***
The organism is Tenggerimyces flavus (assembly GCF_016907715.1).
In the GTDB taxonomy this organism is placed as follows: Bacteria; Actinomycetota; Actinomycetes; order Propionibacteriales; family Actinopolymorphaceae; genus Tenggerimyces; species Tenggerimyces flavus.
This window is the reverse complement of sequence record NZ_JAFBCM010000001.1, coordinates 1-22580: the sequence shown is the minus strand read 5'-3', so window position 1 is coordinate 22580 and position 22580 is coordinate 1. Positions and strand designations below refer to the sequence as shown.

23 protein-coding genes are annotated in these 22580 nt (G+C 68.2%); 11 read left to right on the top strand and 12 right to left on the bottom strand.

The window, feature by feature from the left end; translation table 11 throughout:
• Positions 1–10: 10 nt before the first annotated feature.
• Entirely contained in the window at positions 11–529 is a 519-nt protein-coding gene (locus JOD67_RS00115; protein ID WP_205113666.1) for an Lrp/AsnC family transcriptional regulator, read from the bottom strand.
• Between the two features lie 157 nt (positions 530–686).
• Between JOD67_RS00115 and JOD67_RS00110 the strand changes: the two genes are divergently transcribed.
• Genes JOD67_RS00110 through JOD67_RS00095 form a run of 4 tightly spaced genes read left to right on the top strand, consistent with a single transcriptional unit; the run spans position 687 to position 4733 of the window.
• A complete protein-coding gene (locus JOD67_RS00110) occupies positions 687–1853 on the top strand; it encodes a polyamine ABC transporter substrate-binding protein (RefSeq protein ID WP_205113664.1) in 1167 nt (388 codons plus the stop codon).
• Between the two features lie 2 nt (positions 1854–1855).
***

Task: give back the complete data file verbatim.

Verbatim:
The organism is Tenggerimyces flavus (assembly GCF_016907715.1).
In the GTDB taxonomy this organism is placed as follows: Bacteria; Actinomycetota; Actinomycetes; order Propionibacteriales; family Actinopolymorphaceae; genus Tenggerimyces; species Tenggerimyces flavus.
This window is the reverse complement of sequence record NZ_JAFBCM010000001.1, coordinates 1-22580: the sequence shown is the minus strand read 5'-3', so window position 1 is coordinate 22580 and position 22580 is coordinate 1. Positions and strand designations below refer to the sequence as shown.

23 protein-coding genes are annotated in these 22580 nt (G+C 68.2%); 11 read left to right on the top strand and 12 right to left on the bottom strand.

The window, feature by feature from the left end; translation table 11 throughout:
• Positions 1–10: 10 nt before the first annotated feature.
• Entirely contained in the window at positions 11–529 is a 519-nt protein-coding gene (locus JOD67_RS00115; protein ID WP_205113666.1) for an Lrp/AsnC family transcriptional regulator, read from the bottom strand.
• Between the two features lie 157 nt (positions 530–686).
• Between JOD67_RS00115 and JOD67_RS00110 the strand changes: the two genes are divergently transcribed.
• Genes JOD67_RS00110 through JOD67_RS00095 form a run of 4 tightly spaced genes read left to right on the top strand, consistent with a single transcriptional unit; the run spans position 687 to position 4733 of the window.
• A complete protein-coding gene (locus JOD67_RS00110) occupies positions 687–1853 on the top strand; it encodes a polyamine ABC transporter substrate-binding protein (RefSeq protein ID WP_205113664.1) in 1167 nt (388 codons plus the stop codon).
• Between the two features lie 2 nt (positions 1854–1855).